After the initial surprise of the luxurious pastel decor and the suite-size cabins with built-in mini-bars and VCRs, the Exploration regulars on board admitted that the Starship was very nice indeed, just not what they expected.
The 250-passenger ship seemed "very big" to these people accustomed to sailing on vessels such as the 88-passenger Great Rivers Explorer, and words such as fancy and dressy kept cropping up in conversation, although the Starship is much more informal than its bigger cruise ship cousins.
During its first five years Seattle-based Exploration Cruise Lines built a reputation as a family-style purveyor of moderately priced small-ship cruises emphasizing frequent and sometimes offbeat ports of call.
In Tahiti, Alaska, the Panama Canal, the Sacramento River Delta and along the west coast of Mexico, the line's sturdy little vessels took sensibly clad middle-aged couples for close looks at glaciers and beach landings on deserted islands. Excursions and explorations filled each day, food was simple and hearty, and nobody stayed up very late.
Then, in August, 1985, Anheuser-Busch acquired a majority interest in Exploration and the company, still managed by the Giersdorf family who founded it, grew rapidly to its present fleet of eight and widened its cruise horizons considerably.
The 250-passenger Explorer Starship, which debuted in the Caribbean in August, is the largest and most elegant of the company's ships, and is already attracting younger passengers.
For many, the Starship's itinerary is a special attraction, offering eight or 10 islands of "the deep Caribbean" on two seven-day schedules that can be combined into one round-trip cruise that does not repeat a single island.
Northbound itineraries begin in Bridgetown and call at Grenada, St. Lucia, St. Barts, St. Martin, St. Croix and Virgin Gorda before arriving in San Juan, while southbound sailings from Puerto Rico include St. Thomas, Saba, Nevis and St. Kitts, Antigua, Martinique, Bequia and the Tobago Cays on the way to Barbados.
Many of these islands are off the usual cruise route, so the Starship frequently must anchor and send passengers ashore on the 120-passenger Baby Starship, so mobility-impaired travelers would not always be able to go ashore.
Plenty of sunbathing, swimming and snorkeling is guaranteed, including free lessons and use of equipment for the latter. A water sports platform on the Starship's stern can lower passengers to water level for swimming while the ship is at anchor, and the flat-bottom launch with its bow-landing capability can ferry passengers right onto the beach.
Optional snorkeling and scuba excursions are offered almost daily and free shore excursions are scheduled on many of the islands, including a glass-bottomed boat cruise over the wreck of the 17th-Century ship, the Rhone, near Salt Island in the British Virgin Islands.
It's tempting to call the Starship "the poor man's Sea Goddess," because there is a strong similarity in interior decor; both ships had the same designer. Cabins have extra touches of luxury--built-in hair dryers, tiled bathrooms with blue or rose-colored fixtures, color TVs and VCRs, fully stocked mini-bars with drinks priced the same as in the ship's bars. Some queen-size beds are available, as well as some bathtubs and verandas.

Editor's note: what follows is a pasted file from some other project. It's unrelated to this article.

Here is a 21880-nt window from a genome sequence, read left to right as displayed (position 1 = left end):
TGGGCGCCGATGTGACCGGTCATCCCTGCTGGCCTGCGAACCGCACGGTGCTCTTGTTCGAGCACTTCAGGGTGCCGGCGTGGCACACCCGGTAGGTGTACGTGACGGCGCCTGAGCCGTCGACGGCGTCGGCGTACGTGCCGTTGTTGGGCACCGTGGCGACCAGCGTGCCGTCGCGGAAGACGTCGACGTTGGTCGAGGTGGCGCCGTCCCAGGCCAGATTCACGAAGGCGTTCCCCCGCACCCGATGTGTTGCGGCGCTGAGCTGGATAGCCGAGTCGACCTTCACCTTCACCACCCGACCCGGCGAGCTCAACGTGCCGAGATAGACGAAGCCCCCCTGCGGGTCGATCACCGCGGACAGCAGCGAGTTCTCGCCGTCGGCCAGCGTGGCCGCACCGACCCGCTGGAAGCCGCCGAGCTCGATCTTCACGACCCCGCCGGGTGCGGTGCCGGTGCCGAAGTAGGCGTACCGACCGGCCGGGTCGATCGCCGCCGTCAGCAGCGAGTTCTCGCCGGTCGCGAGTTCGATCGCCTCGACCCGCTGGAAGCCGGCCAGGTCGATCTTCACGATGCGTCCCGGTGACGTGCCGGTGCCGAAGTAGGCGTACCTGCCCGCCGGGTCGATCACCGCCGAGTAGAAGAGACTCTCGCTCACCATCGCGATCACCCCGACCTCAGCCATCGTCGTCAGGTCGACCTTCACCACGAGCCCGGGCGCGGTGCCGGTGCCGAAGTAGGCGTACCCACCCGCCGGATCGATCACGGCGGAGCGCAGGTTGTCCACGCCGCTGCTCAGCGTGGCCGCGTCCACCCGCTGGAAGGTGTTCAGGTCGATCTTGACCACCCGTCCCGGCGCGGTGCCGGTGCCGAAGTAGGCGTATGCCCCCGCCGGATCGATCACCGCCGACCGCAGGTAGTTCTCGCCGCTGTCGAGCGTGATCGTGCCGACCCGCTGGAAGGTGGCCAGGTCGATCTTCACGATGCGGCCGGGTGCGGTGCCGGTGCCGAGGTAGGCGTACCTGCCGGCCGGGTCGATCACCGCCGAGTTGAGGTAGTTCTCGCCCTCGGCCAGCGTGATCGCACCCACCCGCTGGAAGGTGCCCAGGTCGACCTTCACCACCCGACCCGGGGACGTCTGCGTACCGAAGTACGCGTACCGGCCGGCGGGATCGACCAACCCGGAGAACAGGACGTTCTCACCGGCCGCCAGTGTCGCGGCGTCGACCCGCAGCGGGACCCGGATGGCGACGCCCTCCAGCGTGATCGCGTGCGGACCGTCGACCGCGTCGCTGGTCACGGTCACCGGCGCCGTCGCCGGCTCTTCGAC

All 124 staterooms are outside, with large windows or portholes. Prices for a seven-day cruise range from the least expensive B category cabins, roughly 9 by 22 feet with queen or twin beds, for $1,975 value season and $2,195 peak season per person double occupancy, to $3,055 and $3,395 per person double occupancy for the 17-by-19-foot veranda suites. Prices include round-trip air fare, but there is an added $69 port tax.
Large Film Library
Both book and movie fans will be delighted with the large library of recent and classic feature films and a generous assortment of hardbacks and paperbacks, all available 24 hours a day.
The deck space aboard seems unusually generous, and the public rooms dazzle. A glassed-in aerie above the bridge is filled with lemon yellow furniture; the show lounge is elegant mauve and gray with angled mirrors and green plants. The glamorous nightclub includes a black marble dance floor lit with tiny strip lights, and from the casino, porthole windows peek playfully underwater into the deck swimming pool.
The Starship's officers are Norwegian and registry is Bahamian. In the pretty rose-colored dining room, recessed ceiling lighting can be changed in tint and intensity to suit the setting and time of day. It's a pity that same imagination and creativity didn't extend to the ho-hum continental menus and very ordinary cooking, which is fortunately supplemented many evenings with special pasta dishes and flambeed desserts prepared on the spot by the maitre d'hotel.
Far more appealing are the breakfasts, with an especially delicious smoked salmon plate, and the deck lunches, where steaks, hot dogs and hamburgers are grilled to order and served with freshly made french fries; a nearby table offers salads, fresh fruit and cheese.
Most of the eager, efficient young hotel and dining room staff are new to the cruise business. They were handpicked from Manila's top hotels and trained especially for this ship, according to hotel manager Walter Hagen.
The entertainment is provided primarily by the genuinely nice cruise staff, including a couple called Arden and Maisie who pleased the crowd with a collection of rollicking British pub songs.
The Starship will continue alternating Caribbean cruises through the sailing of April 12, 1987, then will make a 16-night Panama Canal cruise from Barbados to San Diego on April 19 (priced from $3,499 to $5,295 per person double occupancy) to reposition for Alaska summer sailings.